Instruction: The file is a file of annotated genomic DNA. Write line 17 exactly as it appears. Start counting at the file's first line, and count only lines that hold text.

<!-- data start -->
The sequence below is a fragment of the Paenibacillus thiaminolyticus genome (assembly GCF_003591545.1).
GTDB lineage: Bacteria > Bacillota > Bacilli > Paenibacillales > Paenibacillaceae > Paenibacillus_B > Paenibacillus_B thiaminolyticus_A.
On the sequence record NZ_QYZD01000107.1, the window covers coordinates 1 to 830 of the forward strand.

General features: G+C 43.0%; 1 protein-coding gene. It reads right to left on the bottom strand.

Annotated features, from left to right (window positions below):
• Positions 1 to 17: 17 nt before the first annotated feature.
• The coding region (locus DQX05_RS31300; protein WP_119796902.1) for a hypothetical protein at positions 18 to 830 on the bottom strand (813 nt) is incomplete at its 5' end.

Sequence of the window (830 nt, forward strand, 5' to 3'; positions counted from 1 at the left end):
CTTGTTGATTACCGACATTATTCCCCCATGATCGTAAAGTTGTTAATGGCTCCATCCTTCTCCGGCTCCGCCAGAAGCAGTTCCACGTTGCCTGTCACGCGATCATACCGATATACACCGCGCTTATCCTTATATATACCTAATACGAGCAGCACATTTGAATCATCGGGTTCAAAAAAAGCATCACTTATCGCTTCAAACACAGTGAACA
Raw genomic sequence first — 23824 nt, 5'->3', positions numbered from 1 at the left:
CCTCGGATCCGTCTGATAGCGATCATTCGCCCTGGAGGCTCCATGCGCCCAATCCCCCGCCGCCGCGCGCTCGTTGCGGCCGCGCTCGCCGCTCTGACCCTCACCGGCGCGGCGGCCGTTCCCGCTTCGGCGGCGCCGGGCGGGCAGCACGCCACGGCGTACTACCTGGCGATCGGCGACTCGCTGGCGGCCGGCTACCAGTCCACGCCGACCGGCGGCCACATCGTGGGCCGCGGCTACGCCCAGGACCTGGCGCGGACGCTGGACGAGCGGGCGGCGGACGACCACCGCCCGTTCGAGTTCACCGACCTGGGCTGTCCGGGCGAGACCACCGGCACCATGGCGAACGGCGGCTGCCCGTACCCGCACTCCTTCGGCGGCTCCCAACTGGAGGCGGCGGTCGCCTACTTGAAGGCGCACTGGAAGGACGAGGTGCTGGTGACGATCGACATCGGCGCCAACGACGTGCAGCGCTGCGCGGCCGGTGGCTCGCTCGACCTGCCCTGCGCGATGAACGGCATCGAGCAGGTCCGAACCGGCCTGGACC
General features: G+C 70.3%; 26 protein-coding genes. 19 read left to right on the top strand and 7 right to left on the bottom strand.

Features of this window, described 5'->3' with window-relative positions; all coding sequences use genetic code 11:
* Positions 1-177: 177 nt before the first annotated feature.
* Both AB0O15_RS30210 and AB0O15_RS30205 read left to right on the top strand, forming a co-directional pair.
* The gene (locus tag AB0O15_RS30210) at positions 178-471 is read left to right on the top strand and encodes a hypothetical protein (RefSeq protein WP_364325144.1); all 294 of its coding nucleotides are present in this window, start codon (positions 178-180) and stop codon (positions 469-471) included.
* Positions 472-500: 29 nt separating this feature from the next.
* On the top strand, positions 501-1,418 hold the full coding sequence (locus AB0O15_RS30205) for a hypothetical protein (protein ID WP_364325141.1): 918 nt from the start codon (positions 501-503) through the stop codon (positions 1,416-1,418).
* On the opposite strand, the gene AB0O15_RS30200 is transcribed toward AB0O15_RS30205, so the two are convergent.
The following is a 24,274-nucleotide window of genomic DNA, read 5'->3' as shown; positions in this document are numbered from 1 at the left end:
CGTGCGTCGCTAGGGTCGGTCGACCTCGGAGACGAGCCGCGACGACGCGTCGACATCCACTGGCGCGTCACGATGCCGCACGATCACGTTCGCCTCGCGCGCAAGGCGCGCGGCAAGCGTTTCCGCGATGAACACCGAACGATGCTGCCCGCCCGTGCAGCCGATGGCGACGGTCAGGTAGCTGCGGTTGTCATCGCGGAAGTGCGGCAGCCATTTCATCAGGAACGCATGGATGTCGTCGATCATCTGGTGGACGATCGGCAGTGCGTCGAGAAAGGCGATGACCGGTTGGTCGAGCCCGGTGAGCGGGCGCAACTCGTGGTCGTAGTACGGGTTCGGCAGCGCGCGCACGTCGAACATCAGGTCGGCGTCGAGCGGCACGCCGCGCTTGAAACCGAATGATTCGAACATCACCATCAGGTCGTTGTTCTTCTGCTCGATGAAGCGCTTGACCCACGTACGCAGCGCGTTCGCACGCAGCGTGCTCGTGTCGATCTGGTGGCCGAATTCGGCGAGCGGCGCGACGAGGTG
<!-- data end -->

* Positions 472-500: 29 nt separating this feature from the next.